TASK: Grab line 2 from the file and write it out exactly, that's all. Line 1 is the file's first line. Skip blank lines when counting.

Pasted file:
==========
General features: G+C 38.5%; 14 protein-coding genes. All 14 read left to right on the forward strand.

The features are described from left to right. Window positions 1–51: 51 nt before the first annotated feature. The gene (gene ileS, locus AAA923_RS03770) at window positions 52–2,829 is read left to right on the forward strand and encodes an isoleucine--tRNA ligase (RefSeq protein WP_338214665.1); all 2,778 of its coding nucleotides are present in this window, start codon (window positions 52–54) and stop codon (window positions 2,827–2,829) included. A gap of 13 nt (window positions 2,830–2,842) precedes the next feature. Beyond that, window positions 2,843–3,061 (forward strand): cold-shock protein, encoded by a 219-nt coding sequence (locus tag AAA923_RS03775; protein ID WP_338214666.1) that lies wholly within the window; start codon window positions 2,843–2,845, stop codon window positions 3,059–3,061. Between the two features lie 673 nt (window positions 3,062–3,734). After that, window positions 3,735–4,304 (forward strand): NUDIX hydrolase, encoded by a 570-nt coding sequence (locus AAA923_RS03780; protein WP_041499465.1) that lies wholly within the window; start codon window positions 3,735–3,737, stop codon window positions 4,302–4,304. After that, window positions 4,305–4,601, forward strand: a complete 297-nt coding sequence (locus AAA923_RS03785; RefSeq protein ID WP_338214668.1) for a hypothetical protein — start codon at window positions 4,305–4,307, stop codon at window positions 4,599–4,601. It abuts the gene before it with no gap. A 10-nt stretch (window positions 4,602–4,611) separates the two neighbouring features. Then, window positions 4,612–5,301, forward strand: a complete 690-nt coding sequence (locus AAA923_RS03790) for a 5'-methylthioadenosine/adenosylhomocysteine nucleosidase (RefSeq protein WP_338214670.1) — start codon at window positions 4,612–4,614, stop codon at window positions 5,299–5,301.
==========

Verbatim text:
The features are described from left to right. Window positions 1–51: 51 nt before the first annotated feature. The gene (gene ileS, locus AAA923_RS03770) at window positions 52–2,829 is read left to right on the forward strand and encodes an isoleucine--tRNA ligase (RefSeq protein WP_338214665.1); all 2,778 of its coding nucleotides are present in this window, start codon (window positions 52–54) and stop codon (window positions 2,827–2,829) included. A gap of 13 nt (window positions 2,830–2,842) precedes the next feature. Beyond that, window positions 2,843–3,061 (forward strand): cold-shock protein, encoded by a 219-nt coding sequence (locus tag AAA923_RS03775; protein ID WP_338214666.1) that lies wholly within the window; start codon window positions 2,843–2,845, stop codon window positions 3,059–3,061. Between the two features lie 673 nt (window positions 3,062–3,734). After that, window positions 3,735–4,304 (forward strand): NUDIX hydrolase, encoded by a 570-nt coding sequence (locus AAA923_RS03780; protein WP_041499465.1) that lies wholly within the window; start codon window positions 3,735–3,737, stop codon window positions 4,302–4,304. After that, window positions 4,305–4,601, forward strand: a complete 297-nt coding sequence (locus AAA923_RS03785; RefSeq protein ID WP_338214668.1) for a hypothetical protein — start codon at window positions 4,305–4,307, stop codon at window positions 4,599–4,601. It abuts the gene before it with no gap. A 10-nt stretch (window positions 4,602–4,611) separates the two neighbouring features. Then, window positions 4,612–5,301, forward strand: a complete 690-nt coding sequence (locus AAA923_RS03790) for a 5'-methylthioadenosine/adenosylhomocysteine nucleosidase (RefSeq protein WP_338214670.1) — start codon at window positions 4,612–4,614, stop codon at window positions 5,299–5,301.